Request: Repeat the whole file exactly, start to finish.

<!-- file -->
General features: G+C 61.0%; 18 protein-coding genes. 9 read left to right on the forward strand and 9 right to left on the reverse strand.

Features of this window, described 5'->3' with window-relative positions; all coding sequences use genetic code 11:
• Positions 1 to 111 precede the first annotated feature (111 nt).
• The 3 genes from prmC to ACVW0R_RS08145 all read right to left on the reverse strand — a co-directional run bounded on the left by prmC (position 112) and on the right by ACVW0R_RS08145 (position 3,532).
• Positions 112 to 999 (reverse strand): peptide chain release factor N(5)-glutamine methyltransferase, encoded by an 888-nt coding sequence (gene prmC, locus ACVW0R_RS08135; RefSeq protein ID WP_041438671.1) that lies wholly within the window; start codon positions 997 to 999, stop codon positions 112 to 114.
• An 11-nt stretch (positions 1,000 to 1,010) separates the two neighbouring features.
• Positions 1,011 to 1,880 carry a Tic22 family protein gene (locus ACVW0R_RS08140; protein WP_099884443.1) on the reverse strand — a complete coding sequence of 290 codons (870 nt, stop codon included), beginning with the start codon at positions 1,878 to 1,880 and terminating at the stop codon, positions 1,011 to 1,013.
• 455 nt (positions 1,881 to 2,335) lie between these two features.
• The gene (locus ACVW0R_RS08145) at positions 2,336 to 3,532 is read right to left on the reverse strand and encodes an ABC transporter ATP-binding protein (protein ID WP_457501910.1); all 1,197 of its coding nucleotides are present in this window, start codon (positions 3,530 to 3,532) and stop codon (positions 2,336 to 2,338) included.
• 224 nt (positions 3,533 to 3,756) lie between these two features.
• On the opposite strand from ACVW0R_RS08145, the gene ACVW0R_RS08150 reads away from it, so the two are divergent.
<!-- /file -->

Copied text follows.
General features: G+C 61.0%; 18 protein-coding genes. 9 read left to right on the forward strand and 9 right to left on the reverse strand.

Features of this window, described 5'->3' with window-relative positions; all coding sequences use genetic code 11:
• Positions 1 to 111 precede the first annotated feature (111 nt).
• The 3 genes from prmC to ACVW0R_RS08145 all read right to left on the reverse strand — a co-directional run bounded on the left by prmC (position 112) and on the right by ACVW0R_RS08145 (position 3,532).
• Positions 112 to 999 (reverse strand): peptide chain release factor N(5)-glutamine methyltransferase, encoded by an 888-nt coding sequence (gene prmC, locus ACVW0R_RS08135; RefSeq protein ID WP_041438671.1) that lies wholly within the window; start codon positions 997 to 999, stop codon positions 112 to 114.
• An 11-nt stretch (positions 1,000 to 1,010) separates the two neighbouring features.
• Positions 1,011 to 1,880 carry a Tic22 family protein gene (locus ACVW0R_RS08140; protein WP_099884443.1) on the reverse strand — a complete coding sequence of 290 codons (870 nt, stop codon included), beginning with the start codon at positions 1,878 to 1,880 and terminating at the stop codon, positions 1,011 to 1,013.
• 455 nt (positions 1,881 to 2,335) lie between these two features.
• The gene (locus ACVW0R_RS08145) at positions 2,336 to 3,532 is read right to left on the reverse strand and encodes an ABC transporter ATP-binding protein (protein ID WP_457501910.1); all 1,197 of its coding nucleotides are present in this window, start codon (positions 3,530 to 3,532) and stop codon (positions 2,336 to 2,338) included.
• 224 nt (positions 3,533 to 3,756) lie between these two features.
• On the opposite strand from ACVW0R_RS08145, the gene ACVW0R_RS08150 reads away from it, so the two are divergent.